Psychotic symptoms are reported to be uncommon in the elderly, and may be underrated in traditional epidemiological studies.
Psychotic symptoms, physical disorders, disability in daily life, and sensory impairments were assessed using results of psychiatric and physical examinations, key-informant interviews, and medical record reviews in a representative sample of nondemented individuals aged 85 years living in the community or in institutions in Göteborg, Sweden (n = 347). The sample was observed for 3 years regarding psychotic symptoms, mortality, and incident dementia.
The prevalence of any psychotic symptom was 10.1% (95% confidence interval[CI], 7.1%-13.7%); hallucinations, 6.9% (95% CI, 4.5%-10.1%); and delusions, 5.5% (95% CI, 3.3%-8.4%). The prevalence of paranoid ideation was 6.9% (95% CI, 4.5%-10.1%). Stepwise logistic regression analyses showed that hallucinations were associated with major depressive syndrome (odds ratio [OR], 3.9; 95% CI, 1.3-11.9), disability in daily life (OR, 5.2; 95% CI, 1.8-14.9), and visual deficits (OR, 3.4; 95% CI, 1.0-11.1). Delusions were associated with disability in daily life (OR, 4.9; 95% CI, 1.8-13.3). Paranoid ideation was associated with visual deficits (OR, 3.6; 95% CI, 1.2-10.5) and myocardial infarction(OR, 4.6; 95% CI, 1.7-12.6). Hallucinations (OR, 3.1; 95% CI, 1.4-6.8), delusions(OR, 2.9; 95% CI, 1.2-6.9), and paranoid ideation (OR, 2.7; 95% CI, 1.2-6.2) were each related to increased incidence of dementia from 85 to 88 years of age. Hallucinations and paranoid ideation were associated with increased 3-year mortality in women but not in men.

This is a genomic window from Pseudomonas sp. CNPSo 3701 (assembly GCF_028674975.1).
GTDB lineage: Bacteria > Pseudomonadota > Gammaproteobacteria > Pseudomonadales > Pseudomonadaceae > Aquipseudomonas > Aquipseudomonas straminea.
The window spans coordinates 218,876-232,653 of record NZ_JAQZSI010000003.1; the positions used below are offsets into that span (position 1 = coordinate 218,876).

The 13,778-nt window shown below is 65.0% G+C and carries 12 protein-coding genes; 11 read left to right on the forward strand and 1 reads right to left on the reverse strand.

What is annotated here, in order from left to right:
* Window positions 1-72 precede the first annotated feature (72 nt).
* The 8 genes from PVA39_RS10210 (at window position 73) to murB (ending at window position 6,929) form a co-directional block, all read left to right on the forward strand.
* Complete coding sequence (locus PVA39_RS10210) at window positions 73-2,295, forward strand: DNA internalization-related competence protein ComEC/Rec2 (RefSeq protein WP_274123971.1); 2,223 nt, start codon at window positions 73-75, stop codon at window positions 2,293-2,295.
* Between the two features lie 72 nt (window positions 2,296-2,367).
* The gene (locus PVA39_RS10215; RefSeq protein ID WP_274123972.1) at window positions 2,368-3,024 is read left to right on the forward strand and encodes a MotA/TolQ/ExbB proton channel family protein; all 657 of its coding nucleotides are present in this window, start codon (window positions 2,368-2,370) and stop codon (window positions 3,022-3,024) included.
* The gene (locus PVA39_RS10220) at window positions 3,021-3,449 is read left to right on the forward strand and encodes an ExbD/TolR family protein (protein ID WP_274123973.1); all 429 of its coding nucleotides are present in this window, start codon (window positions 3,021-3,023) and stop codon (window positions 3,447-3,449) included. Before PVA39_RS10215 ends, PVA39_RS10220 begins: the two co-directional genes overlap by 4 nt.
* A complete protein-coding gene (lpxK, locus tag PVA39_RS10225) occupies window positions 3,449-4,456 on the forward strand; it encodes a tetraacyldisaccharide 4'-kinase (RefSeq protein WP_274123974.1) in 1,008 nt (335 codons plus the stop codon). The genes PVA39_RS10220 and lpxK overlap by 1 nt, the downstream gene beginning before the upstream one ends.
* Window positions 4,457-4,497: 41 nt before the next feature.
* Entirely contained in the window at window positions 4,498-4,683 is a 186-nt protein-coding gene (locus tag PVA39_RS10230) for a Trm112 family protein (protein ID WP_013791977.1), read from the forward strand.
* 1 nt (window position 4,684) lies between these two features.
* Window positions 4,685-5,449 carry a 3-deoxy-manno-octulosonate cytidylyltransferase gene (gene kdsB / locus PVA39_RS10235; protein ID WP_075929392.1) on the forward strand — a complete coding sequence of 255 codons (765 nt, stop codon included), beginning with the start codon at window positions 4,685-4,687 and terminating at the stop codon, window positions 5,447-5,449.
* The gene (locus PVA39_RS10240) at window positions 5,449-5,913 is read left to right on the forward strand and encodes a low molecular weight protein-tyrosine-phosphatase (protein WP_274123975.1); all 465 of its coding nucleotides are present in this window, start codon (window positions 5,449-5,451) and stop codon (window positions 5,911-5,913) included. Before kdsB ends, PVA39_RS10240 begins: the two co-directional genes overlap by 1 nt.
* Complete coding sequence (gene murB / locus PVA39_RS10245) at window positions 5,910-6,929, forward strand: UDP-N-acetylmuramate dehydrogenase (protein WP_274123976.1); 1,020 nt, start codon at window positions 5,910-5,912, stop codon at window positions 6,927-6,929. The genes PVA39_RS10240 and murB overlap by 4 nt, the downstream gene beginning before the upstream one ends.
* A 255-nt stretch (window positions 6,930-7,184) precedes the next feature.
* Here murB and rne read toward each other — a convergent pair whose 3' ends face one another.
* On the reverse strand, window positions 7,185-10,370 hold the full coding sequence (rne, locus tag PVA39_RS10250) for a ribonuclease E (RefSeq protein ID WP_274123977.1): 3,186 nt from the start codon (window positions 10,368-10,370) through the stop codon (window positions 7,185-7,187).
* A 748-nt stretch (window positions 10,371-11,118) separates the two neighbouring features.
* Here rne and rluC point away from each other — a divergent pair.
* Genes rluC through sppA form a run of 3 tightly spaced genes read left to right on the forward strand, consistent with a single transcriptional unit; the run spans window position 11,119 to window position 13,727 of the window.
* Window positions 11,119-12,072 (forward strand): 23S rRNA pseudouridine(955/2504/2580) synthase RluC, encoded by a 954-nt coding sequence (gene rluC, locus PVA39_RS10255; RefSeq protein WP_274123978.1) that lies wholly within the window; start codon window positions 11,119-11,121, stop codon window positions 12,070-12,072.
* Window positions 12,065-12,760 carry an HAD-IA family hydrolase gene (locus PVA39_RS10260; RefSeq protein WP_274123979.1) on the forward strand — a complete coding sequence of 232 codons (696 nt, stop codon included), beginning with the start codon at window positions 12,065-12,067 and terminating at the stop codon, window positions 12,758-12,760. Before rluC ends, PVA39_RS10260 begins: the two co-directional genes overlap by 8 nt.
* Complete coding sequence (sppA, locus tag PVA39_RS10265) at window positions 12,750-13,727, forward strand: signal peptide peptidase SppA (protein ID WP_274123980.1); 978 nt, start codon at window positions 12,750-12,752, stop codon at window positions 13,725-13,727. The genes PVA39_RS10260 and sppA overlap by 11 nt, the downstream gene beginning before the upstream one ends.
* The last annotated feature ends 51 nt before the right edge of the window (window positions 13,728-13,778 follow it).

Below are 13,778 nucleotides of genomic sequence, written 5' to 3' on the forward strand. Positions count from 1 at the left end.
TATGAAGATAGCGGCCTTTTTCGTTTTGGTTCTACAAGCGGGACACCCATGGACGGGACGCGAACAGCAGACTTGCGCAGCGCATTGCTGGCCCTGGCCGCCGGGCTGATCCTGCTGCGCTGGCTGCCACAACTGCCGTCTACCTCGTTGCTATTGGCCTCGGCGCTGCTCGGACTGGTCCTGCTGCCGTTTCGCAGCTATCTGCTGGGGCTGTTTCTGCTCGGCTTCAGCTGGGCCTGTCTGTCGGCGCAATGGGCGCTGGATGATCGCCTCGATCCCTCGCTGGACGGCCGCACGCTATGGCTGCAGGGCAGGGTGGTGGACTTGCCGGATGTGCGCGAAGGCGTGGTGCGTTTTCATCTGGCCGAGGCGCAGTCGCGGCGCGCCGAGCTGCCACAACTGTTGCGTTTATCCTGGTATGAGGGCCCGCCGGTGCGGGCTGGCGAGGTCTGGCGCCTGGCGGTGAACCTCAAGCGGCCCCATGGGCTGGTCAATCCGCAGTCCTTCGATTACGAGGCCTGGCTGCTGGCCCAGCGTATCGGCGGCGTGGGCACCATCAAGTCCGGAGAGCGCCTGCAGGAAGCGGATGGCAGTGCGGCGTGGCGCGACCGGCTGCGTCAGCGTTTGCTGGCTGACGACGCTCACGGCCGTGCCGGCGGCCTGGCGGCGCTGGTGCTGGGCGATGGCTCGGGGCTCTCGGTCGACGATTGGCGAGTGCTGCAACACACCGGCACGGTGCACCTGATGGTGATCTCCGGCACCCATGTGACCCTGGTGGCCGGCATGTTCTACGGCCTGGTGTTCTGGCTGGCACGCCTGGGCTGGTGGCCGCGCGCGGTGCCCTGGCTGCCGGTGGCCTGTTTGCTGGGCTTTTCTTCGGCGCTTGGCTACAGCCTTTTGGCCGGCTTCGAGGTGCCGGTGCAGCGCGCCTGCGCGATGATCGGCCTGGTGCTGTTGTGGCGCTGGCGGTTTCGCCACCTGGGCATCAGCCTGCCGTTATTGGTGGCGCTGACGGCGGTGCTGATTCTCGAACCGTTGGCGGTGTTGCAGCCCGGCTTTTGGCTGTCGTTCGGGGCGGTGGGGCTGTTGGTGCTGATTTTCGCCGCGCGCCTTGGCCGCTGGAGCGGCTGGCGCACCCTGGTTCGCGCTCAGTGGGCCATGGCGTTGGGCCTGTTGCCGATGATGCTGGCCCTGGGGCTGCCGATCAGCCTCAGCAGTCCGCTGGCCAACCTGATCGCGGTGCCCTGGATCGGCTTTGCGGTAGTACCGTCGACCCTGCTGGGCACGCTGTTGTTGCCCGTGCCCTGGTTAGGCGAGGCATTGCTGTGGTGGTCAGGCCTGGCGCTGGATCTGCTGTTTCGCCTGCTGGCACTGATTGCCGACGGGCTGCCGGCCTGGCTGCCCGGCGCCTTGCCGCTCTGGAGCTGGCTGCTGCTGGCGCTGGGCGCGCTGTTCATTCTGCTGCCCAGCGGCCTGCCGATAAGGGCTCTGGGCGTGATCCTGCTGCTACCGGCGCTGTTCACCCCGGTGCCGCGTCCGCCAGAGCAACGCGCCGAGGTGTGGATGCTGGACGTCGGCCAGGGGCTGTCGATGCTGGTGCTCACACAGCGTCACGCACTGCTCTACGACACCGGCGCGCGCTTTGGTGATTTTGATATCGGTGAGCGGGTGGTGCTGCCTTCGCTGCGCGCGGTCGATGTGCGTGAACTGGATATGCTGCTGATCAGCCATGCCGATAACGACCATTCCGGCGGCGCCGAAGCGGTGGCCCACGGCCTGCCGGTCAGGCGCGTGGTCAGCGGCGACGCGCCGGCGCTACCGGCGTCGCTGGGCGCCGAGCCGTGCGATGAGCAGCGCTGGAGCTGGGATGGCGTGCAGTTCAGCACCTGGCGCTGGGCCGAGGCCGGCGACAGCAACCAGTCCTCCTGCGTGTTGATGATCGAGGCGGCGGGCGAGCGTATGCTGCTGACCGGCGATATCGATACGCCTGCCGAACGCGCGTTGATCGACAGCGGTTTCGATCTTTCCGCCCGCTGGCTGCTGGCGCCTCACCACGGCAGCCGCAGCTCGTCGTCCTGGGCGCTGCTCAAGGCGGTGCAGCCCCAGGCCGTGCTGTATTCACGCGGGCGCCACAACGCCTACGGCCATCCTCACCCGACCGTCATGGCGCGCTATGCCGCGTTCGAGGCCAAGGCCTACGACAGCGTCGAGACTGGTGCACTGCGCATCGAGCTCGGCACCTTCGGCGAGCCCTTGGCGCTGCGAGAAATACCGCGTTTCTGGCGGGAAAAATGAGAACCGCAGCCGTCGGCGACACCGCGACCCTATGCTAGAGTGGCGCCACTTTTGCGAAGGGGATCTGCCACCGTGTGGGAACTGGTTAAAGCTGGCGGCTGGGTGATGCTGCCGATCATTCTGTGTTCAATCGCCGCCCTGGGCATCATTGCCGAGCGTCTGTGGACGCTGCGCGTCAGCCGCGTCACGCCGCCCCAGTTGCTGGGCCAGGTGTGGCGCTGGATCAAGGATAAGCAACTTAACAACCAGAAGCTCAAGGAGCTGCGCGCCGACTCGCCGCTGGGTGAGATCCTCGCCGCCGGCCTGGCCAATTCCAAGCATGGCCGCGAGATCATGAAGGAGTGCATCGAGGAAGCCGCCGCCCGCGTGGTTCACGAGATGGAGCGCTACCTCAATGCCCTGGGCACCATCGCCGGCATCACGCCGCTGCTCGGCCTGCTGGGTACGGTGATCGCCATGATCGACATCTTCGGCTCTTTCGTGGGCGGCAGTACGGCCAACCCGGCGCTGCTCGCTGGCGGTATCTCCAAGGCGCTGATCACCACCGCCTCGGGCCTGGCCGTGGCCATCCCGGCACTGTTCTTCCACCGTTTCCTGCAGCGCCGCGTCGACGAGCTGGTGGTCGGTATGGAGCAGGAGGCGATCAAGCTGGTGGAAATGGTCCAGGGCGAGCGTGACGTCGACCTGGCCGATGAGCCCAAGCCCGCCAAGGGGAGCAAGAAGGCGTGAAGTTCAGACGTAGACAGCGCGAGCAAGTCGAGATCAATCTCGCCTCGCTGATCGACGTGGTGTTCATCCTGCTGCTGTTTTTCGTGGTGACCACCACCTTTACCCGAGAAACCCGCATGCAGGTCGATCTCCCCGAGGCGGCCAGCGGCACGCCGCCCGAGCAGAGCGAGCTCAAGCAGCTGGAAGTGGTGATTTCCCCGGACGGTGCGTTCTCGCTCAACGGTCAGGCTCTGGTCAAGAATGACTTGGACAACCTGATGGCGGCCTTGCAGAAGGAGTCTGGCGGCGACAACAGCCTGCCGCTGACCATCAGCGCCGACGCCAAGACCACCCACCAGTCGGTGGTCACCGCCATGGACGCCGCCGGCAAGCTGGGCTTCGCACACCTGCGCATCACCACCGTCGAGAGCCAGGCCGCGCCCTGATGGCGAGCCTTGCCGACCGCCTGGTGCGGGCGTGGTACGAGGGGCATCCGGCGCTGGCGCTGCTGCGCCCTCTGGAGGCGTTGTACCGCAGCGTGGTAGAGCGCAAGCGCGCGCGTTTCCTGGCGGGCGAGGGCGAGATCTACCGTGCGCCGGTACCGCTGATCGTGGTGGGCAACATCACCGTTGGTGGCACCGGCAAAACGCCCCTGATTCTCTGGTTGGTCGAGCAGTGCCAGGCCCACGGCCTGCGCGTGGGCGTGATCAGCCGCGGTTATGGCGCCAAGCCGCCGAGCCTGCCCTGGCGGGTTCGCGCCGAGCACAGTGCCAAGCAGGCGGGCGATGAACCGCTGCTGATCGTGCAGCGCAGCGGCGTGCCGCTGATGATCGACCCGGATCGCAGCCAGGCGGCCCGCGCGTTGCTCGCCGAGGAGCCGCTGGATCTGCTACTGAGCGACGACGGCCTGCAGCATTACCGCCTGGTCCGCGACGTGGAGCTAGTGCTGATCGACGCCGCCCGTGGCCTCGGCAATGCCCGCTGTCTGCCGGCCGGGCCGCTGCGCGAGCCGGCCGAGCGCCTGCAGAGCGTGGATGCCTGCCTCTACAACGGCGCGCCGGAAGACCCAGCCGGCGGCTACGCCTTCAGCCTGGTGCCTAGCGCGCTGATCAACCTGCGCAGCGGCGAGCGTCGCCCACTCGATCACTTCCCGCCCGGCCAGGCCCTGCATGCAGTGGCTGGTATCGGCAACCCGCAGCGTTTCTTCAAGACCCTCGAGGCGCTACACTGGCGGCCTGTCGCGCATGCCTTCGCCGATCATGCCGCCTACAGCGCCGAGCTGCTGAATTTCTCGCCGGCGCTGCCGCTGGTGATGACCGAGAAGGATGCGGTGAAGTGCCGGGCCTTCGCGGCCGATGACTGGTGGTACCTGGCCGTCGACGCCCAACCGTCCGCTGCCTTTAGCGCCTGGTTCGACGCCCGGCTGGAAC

We found a higher prevalence of psychotic symptoms and paranoid ideation in the elderly than previously reported, and these symptoms were associated with a poor prognosis.